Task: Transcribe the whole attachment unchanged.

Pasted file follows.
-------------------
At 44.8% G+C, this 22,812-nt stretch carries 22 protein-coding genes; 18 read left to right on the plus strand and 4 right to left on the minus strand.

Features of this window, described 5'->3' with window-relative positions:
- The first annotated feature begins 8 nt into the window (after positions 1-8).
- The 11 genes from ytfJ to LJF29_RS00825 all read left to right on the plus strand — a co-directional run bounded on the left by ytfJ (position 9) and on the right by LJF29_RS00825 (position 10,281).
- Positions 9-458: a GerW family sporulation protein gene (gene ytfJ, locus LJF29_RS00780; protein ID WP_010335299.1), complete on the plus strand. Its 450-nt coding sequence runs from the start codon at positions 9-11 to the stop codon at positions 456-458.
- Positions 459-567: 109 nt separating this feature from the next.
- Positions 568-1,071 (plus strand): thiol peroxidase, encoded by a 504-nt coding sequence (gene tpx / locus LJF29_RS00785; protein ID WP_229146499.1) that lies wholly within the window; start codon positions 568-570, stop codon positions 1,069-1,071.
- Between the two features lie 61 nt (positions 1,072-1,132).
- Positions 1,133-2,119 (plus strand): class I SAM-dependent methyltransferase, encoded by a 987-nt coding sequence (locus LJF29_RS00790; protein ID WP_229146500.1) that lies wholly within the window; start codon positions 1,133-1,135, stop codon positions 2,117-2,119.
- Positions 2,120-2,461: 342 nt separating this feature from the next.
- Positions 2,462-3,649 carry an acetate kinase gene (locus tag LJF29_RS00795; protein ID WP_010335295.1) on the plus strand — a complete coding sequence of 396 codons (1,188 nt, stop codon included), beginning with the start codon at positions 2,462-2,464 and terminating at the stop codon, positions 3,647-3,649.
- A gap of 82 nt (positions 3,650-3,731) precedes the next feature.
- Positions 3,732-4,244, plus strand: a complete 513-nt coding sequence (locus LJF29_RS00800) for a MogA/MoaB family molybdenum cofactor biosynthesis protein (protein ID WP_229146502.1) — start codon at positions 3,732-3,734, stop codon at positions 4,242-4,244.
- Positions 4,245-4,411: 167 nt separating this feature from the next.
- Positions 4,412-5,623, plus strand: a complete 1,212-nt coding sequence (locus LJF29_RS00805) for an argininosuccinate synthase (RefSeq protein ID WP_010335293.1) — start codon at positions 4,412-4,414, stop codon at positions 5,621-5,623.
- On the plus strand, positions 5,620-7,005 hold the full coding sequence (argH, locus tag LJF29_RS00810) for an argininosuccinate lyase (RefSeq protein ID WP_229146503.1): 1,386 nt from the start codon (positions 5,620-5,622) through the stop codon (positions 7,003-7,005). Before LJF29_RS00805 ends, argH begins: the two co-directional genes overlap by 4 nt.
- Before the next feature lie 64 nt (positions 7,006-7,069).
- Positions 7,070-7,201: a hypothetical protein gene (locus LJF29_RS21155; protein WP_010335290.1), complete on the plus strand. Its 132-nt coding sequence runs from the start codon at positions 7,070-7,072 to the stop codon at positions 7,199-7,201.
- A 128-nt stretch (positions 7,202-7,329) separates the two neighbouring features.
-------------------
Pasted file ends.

At 44.8% G+C, this 22,812-nt stretch carries 22 protein-coding genes; 18 read left to right on the plus strand and 4 right to left on the minus strand.

Features of this window, described 5'->3' with window-relative positions:
- The first annotated feature begins 8 nt into the window (after positions 1-8).
- The 11 genes from ytfJ to LJF29_RS00825 all read left to right on the plus strand — a co-directional run bounded on the left by ytfJ (position 9) and on the right by LJF29_RS00825 (position 10,281).
- Positions 9-458: a GerW family sporulation protein gene (gene ytfJ, locus LJF29_RS00780; protein ID WP_010335299.1), complete on the plus strand. Its 450-nt coding sequence runs from the start codon at positions 9-11 to the stop codon at positions 456-458.
- Positions 459-567: 109 nt separating this feature from the next.
- Positions 568-1,071 (plus strand): thiol peroxidase, encoded by a 504-nt coding sequence (gene tpx / locus LJF29_RS00785; protein ID WP_229146499.1) that lies wholly within the window; start codon positions 568-570, stop codon positions 1,069-1,071.
- Between the two features lie 61 nt (positions 1,072-1,132).
- Positions 1,133-2,119 (plus strand): class I SAM-dependent methyltransferase, encoded by a 987-nt coding sequence (locus LJF29_RS00790; protein ID WP_229146500.1) that lies wholly within the window; start codon positions 1,133-1,135, stop codon positions 2,117-2,119.
- Positions 2,120-2,461: 342 nt separating this feature from the next.
- Positions 2,462-3,649 carry an acetate kinase gene (locus tag LJF29_RS00795; protein ID WP_010335295.1) on the plus strand — a complete coding sequence of 396 codons (1,188 nt, stop codon included), beginning with the start codon at positions 2,462-2,464 and terminating at the stop codon, positions 3,647-3,649.
- A gap of 82 nt (positions 3,650-3,731) precedes the next feature.
- Positions 3,732-4,244, plus strand: a complete 513-nt coding sequence (locus LJF29_RS00800) for a MogA/MoaB family molybdenum cofactor biosynthesis protein (protein ID WP_229146502.1) — start codon at positions 3,732-3,734, stop codon at positions 4,242-4,244.
- Positions 4,245-4,411: 167 nt separating this feature from the next.
- Positions 4,412-5,623, plus strand: a complete 1,212-nt coding sequence (locus LJF29_RS00805) for an argininosuccinate synthase (RefSeq protein ID WP_010335293.1) — start codon at positions 4,412-4,414, stop codon at positions 5,621-5,623.
- On the plus strand, positions 5,620-7,005 hold the full coding sequence (argH, locus tag LJF29_RS00810) for an argininosuccinate lyase (RefSeq protein ID WP_229146503.1): 1,386 nt from the start codon (positions 5,620-5,622) through the stop codon (positions 7,003-7,005). Before LJF29_RS00805 ends, argH begins: the two co-directional genes overlap by 4 nt.
- Before the next feature lie 64 nt (positions 7,006-7,069).
- Positions 7,070-7,201: a hypothetical protein gene (locus LJF29_RS21155; protein WP_010335290.1), complete on the plus strand. Its 132-nt coding sequence runs from the start codon at positions 7,070-7,072 to the stop codon at positions 7,199-7,201.
- A 128-nt stretch (positions 7,202-7,329) separates the two neighbouring features.